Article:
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Overly Optimistic on Economy Due to Global Warming?

My latest is up at thegrio.com (click the link here), and it’s a reaction to the latest jobs report on Friday, which was weak by itself, but especially ominous if it was not a blip in the radar, but was instead indicative of a larger trend.   And the reason why it’s time to worry that it might be a trend instead of a blip even based on just one month is because job growth in past months, specifically January and February, may have been inflated due to the unusually warm weather that occurred during the winter months, which then potentially pulled employment forward from the spring season, especially in certain industries like construction.  Bu unlike other industries, construction is frequently project based as well, so it could very well be that these projects are just getting started earlier, not that they will last longer.

So what does this mean?

A couple of things…

  1. The expected job growth for future months should probably be adjusted down to account for this seasonal variation (which typically is done, but appears to have missed the mark this year due to the highly unusual weather patterns).  This, obviously, would not be welcome news to anyone and does not bode well for our economy.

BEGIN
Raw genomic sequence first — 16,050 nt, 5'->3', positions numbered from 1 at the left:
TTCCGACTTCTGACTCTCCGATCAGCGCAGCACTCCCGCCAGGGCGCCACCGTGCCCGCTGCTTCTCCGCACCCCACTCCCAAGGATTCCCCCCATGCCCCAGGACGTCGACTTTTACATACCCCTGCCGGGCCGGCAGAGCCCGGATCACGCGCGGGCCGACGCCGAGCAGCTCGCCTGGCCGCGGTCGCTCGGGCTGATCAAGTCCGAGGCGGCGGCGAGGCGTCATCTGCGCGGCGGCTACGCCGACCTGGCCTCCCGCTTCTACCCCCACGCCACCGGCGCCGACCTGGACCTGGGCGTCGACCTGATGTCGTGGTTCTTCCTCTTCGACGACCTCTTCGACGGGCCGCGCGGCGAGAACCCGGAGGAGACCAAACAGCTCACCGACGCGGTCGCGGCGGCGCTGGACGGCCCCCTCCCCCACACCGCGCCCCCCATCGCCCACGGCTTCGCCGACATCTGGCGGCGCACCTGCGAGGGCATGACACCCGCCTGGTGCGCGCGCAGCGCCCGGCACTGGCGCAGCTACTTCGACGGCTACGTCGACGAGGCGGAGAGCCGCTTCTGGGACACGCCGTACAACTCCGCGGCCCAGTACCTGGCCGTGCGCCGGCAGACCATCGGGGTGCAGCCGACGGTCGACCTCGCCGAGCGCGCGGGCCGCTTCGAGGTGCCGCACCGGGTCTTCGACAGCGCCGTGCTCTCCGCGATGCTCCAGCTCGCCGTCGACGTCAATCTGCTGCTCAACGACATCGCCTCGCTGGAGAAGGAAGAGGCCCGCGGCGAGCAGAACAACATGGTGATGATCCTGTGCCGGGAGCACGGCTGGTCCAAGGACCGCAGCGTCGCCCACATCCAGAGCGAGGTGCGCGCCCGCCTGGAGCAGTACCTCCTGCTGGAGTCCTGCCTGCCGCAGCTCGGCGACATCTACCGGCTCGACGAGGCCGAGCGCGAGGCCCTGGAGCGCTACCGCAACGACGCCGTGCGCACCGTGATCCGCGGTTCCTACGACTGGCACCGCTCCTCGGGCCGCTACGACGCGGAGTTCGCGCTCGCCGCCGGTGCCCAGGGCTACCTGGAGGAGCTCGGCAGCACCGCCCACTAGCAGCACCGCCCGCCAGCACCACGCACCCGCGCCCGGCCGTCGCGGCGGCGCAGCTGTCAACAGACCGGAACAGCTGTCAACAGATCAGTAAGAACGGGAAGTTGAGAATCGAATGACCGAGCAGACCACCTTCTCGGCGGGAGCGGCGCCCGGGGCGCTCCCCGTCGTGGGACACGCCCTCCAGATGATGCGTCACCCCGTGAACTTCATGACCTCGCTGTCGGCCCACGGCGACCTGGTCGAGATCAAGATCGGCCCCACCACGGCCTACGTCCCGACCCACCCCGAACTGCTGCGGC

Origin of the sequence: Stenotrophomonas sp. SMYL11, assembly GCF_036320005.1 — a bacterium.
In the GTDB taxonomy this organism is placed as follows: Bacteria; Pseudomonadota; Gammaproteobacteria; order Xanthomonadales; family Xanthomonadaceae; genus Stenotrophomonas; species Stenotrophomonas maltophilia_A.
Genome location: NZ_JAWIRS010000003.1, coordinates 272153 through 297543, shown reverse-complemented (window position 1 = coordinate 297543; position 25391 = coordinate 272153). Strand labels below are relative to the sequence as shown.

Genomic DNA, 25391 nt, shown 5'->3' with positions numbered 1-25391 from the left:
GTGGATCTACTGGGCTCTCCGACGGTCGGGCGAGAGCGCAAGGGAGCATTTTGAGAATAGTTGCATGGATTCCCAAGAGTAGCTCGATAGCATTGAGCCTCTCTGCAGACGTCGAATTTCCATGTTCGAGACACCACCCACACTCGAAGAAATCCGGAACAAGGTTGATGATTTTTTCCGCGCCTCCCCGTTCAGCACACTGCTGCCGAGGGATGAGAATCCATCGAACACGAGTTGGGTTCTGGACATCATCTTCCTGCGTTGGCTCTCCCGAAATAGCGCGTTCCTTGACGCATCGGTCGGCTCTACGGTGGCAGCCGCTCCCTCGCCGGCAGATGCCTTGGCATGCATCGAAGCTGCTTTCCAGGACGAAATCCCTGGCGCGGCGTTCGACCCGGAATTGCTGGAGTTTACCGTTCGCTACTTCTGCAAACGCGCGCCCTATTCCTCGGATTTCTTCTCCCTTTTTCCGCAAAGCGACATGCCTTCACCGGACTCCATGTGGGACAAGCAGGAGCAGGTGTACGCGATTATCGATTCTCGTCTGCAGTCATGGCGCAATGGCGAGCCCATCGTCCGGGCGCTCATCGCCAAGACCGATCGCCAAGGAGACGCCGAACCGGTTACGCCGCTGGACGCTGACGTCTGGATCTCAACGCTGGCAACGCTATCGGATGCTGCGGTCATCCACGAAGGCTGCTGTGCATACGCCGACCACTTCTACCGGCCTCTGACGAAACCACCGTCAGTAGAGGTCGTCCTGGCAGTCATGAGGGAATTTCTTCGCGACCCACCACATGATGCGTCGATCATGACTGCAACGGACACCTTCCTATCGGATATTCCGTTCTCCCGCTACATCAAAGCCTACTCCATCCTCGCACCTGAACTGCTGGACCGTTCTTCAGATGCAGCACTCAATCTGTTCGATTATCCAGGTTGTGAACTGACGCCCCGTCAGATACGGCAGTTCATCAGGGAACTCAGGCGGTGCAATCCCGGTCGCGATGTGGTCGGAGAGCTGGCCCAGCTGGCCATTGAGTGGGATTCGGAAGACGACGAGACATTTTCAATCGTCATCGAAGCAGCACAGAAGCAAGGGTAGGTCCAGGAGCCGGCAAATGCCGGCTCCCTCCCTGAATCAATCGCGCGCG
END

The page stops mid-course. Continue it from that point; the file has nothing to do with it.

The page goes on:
2. Perhaps even more importantly, there is a real danger for policy makers, and people in general, to get overly excited about growth early in the year which reduces the urgency to continue to tackle the unemployment crisis that remains.
While #2 may seem preposterous, I have two words for you: Recovery Summer.  Actually, I have two more for you from a year later: Debt Ceiling.  We already made the mistake of thinking the economy turned the corner and could auto-pilot it’s way to health on two occasions.  I have a fear that a third time may be in the cards, especially when considering that at the end of the year, you have the combined fiscal tightening scheduled of the expiration of the Bush tax cuts, the expiration of the payroll tax cut and the deficit reduction trigger that resulted from the debt ceiling debate and subsequent failed Super Committee.

So, the April jobs report will certainly go a long way to answering that question.  We should all hope that it brings better news than March.  If it doesn’t?  Hope that policy makers will be able to avoid past mistakes and recognize that the issue remains urgent.



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